Archived Discussion

This is discussion archived from a time before the current discussion method was installed.

Madrugada: The germ of a trope here, but it desperately needs to go through YKTTW and get more examples and a cleaner, clearer definition. Cut it and start it over again.

Anonymous Mc Cartneyfan: I can provide the cleaner, clearer definition now, though not the reassurance that this trope doesn't already exist. Let me give it a spin.

Anonymous Mc Cartneyfan: Rats. I redefined this, but it looks like The Call Knows Where You Live covers it adequately. I'm not sure whether to cut this or rewrite the other trope. It is possible to be forced into a call but embrace it anyway (that's a listed trope, and I'm mentally thinking of the party in the cartoon Dungeons and Dragons. There's a big difference between Hank and Eric.) And it is possible, though just barely, to refuse the call even when it does know where you live; that's Screw Destiny at high stakes. The Call Knows Where You Live should be a supertrope and allow for different reactions...

Madrugada: That's why I think this needs to be cut and go back to YKTTW for some loving. It's going to take multiple inputs to distill this to make it clear that it simply isn't a subtrope of The Call Knows Where You Live. What I'm seeing is that this isn't about why the hero accepts the call, it's about his attitude toward it. This belongs in a triad on the same level as Jumped at the Call and Refused the Call, since the three basic ways the hero can react to the call is to say "Yay! Oh hell, yes!" (which is Jumped at the Call), "No way. Not gonna. And you can't make me." (which is Refused the Call and often leads to The Call Knows Where You Live) or "Crap. I don't really have a choice do I? Didn't think so. Well, let's get it over with." (which is this one.)

Anonymous Mc Cartneyfan: Understood, but I see nothing wrong with this trope as it is now. It's The Call Knows Where You Live that needs redefining — that one includes this specific response in the definition, and I don't think it should...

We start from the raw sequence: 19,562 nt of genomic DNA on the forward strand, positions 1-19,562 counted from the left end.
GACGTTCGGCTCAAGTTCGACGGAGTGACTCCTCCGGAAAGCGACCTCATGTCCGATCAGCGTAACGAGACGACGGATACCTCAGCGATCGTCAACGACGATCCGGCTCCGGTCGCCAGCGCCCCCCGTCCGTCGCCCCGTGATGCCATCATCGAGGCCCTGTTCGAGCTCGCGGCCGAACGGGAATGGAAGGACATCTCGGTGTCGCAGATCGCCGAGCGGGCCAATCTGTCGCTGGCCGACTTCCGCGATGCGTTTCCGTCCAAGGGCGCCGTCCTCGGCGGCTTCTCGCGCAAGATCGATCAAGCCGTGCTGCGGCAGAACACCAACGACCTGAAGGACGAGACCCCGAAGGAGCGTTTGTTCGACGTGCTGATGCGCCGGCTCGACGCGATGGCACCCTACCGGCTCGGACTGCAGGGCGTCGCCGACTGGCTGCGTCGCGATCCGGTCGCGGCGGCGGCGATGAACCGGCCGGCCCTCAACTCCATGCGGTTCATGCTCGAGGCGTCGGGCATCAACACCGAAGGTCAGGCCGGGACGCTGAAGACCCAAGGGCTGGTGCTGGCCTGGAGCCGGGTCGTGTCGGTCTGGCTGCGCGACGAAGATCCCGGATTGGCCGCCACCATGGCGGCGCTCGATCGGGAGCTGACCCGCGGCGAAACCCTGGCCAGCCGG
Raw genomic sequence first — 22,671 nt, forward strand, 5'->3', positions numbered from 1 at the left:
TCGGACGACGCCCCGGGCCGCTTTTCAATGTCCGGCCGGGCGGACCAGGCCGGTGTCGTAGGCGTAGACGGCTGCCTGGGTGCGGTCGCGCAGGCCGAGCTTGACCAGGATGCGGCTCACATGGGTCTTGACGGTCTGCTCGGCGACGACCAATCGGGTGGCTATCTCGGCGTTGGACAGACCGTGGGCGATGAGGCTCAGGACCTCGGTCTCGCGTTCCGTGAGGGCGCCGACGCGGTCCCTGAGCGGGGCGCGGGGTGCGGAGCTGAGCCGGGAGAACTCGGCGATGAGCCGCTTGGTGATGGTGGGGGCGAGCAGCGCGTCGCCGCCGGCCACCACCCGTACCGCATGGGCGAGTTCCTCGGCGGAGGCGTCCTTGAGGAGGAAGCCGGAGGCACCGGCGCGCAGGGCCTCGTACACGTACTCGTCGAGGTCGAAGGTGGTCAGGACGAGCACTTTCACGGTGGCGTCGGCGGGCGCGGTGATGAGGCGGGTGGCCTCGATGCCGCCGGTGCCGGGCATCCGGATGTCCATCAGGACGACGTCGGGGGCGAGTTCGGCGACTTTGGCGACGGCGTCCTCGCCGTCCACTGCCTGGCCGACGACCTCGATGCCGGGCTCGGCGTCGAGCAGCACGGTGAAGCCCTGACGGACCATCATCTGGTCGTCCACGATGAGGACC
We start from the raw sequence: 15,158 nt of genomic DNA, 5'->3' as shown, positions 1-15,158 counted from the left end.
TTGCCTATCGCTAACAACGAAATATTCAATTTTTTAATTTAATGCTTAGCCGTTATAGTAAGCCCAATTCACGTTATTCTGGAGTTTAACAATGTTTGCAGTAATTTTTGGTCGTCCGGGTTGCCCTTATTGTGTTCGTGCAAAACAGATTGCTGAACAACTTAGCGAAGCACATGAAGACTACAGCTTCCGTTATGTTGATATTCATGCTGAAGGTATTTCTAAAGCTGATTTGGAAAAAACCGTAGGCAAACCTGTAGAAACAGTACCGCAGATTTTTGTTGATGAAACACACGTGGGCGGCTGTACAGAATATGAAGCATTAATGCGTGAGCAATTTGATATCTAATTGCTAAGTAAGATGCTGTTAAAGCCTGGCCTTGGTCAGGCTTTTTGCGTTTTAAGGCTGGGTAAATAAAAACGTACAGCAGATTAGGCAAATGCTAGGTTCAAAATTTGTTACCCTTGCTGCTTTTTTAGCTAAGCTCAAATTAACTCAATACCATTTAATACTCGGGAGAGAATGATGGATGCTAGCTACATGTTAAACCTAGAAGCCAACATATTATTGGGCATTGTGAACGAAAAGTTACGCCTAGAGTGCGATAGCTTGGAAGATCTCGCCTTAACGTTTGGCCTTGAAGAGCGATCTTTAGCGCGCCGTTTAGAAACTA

Lale: Cut it! It's the same as Refusal of the Call. You can't refuse the call without becoming resigned to the call — there would be no story!

Madrugada It is not the same as Refusal of the Call. If it was a duplicate, a character could both refuse the Call and be resigned to the Call at the same time. But that can't happen, since one is refusing it and the other is accepting it. This is not refusing the call at all. It's accepting the call, unenthusiastically. As I said above, if you'd bothered to read the previous discussion, this is one of a triad of tropes about how the person receiving the call reacts to it: Enthusiastically agreeing, trying to refuse it, or reluctantly agreeing. Resigned to the Call can follow a Refusal, but they aren't the same.

Lale: Refusal of the Call is only a temporary step on The Hero's Journey. Luke Skywalker refused the call; he eventually resigned himself to it. The process of refusal and resignation makes up the Refusal of the Call step. The Refusal of the Call consists of both the act of refusing and circumstances later forcing The Hero to accept, to paraphrase Joseph Campbell.

Madrugada No, refusing is only one step. What follows the refusal can vary enormously. Some heroes who originally refuse become very enthusiastic about the task, others never embrace it completely: they're doing it because it needs to be done, but they still want it done with so they can go back home. Frodo in Lot R is a classic example of a hero who remains Resigned to the Call all the way to the end. It's a task that he must do, and he does enjoy some parts of the journey, but he is never excited about being the Ring Bearer. Joseph Campbell's Hero's Journey addresses what happens to the hero and what the hero does. This is not about What it's about attitude.

BulldozerBegins: I intended this to be a case where the hero has something so ridiculous happen to them before they even had a chance to refuse the call, that it would be utterly illogical for them to do something other than accept it. Instead of the Call getting revenge on them for a refusal, it pre-empts the hero by turning all their loved ones into glorified Red Shirts.

However, the redefinition works as well, with the fact remaining that a Call letting it be known that it knows where the hero lives not always being necessary for a hero to resign himself to the call. The original definition was aimed primarily at Chew Toy Heroes. But the new one is more inclusive, making way for Genre Savvy ones.